Sex, Breastfeeding, Experts Warn About Other Ways To Transmit Lassa Fever

Experts have warned that if persons who have been treated for Lassa fever engage in unprotected sex within six weeks of surviving the infection, they risk transmitting the virus to others.
Director of Research and Head, Microbiology Department, Nigeria Institute of Medical Research, Lagos, Dr. Rosemary Audu, disclosed this to PUNCH HealthWise on Thursday sequel to the recent outbreak of Lassa fever in Olokoro community, Umuahia South Local Government Area of Abia State.

She also noted that nursing mothers who survive the viral infection can transmit the residual virus to their babies if they engage in breastfeeding before the physician clears them to do so.

Audu warned that the chances of Lassa fever survivors spreading the virus after their discharge are high, saying they are “viable carriers” of the virus six weeks after they may have completed their treatment.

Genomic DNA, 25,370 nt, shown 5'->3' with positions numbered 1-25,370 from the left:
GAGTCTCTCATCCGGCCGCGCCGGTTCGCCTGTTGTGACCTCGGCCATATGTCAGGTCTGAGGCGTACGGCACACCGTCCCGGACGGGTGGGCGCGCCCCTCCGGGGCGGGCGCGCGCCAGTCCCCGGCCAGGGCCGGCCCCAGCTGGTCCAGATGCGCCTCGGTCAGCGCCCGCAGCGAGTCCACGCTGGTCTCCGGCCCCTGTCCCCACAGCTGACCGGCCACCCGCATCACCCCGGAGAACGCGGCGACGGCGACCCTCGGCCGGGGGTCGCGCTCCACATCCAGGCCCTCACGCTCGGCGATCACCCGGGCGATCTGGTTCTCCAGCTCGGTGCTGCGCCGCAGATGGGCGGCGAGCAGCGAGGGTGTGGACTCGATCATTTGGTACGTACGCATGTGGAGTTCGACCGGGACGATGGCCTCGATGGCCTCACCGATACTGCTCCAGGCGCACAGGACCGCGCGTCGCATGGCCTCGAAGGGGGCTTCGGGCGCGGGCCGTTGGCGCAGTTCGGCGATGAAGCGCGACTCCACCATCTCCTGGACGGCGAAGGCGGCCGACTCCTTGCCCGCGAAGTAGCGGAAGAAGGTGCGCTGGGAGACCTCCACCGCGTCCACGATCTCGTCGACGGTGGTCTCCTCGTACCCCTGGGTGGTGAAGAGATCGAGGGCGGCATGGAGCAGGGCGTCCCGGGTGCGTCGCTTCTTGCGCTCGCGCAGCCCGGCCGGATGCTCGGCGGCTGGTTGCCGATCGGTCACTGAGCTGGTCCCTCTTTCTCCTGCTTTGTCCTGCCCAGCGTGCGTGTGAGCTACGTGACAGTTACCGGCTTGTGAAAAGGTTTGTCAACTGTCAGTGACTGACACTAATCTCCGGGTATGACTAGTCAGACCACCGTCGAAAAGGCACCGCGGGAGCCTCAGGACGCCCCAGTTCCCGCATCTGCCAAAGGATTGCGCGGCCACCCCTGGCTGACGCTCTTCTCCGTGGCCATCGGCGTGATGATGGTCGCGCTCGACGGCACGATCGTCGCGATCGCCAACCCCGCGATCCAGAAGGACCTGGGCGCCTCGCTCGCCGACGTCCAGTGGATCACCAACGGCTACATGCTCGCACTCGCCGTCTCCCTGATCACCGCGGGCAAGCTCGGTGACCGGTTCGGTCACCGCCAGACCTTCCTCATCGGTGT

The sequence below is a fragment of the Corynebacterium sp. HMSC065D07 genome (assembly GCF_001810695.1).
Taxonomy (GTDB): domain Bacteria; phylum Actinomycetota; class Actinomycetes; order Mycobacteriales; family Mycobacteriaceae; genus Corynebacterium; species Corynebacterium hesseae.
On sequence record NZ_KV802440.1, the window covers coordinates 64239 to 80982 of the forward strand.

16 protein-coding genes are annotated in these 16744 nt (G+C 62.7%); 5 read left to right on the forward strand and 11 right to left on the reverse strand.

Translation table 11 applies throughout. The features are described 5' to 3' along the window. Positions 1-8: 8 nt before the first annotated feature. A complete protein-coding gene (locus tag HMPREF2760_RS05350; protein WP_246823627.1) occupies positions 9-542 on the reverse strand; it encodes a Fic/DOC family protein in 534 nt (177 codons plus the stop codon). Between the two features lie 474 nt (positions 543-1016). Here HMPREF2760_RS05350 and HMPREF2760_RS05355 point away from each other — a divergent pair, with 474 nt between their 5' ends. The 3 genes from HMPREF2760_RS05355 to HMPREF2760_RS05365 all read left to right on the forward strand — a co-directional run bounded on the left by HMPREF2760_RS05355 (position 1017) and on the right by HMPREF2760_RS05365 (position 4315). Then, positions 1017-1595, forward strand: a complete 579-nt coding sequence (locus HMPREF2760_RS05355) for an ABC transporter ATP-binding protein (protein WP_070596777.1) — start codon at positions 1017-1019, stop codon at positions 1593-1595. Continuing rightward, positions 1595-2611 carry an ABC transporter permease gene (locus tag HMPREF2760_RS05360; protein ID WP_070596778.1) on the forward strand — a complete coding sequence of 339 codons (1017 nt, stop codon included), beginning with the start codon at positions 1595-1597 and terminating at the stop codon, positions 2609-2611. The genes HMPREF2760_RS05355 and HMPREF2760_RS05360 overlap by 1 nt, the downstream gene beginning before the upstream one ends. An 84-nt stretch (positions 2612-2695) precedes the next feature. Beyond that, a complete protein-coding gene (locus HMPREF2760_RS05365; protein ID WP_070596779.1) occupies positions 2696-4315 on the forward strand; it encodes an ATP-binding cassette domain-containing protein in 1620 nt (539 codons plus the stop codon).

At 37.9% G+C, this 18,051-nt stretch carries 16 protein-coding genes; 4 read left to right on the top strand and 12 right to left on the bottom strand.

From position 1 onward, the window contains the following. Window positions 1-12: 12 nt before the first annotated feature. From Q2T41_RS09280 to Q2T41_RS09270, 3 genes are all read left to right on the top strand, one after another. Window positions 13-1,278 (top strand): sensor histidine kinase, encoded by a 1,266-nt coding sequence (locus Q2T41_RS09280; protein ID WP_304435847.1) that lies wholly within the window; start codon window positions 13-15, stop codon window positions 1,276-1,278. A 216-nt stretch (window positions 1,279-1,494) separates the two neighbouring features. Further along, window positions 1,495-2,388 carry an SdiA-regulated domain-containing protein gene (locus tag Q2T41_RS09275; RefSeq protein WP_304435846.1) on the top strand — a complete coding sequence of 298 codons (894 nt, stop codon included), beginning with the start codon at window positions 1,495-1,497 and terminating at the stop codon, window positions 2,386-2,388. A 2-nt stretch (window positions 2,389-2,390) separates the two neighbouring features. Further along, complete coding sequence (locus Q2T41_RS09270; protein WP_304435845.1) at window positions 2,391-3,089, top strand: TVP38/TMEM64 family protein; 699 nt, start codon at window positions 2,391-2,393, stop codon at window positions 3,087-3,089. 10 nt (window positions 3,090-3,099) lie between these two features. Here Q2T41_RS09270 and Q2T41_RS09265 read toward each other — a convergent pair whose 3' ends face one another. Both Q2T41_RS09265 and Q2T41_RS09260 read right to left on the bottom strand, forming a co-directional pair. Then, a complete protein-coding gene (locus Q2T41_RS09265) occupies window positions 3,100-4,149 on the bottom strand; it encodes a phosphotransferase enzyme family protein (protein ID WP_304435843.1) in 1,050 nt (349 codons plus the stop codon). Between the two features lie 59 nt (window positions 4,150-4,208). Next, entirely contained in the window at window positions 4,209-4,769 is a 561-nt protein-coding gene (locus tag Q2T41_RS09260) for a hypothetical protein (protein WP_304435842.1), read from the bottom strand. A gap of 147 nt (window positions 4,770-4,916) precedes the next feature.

She noted that an infected person can transmit the virus majorly through body fluids such as semen and breast milk, and harped on safe sex within the period until the survivor tests negative to the virus.

According to the expert, a cross-sectional study carried out on Lassa fever patients within an average of six weeks after they had been discharged, showed the patients still tested positive to the virus.

Audu said the virus was “quite endemic in Nigeria,” and that a study carried out between 2017 and 2018 to know if there were other sources of transmission aside rodents, revealed that human-to-human transmission was becoming a factor.

She said, “It is possible that patients could still be transmitting the virus while recovering.

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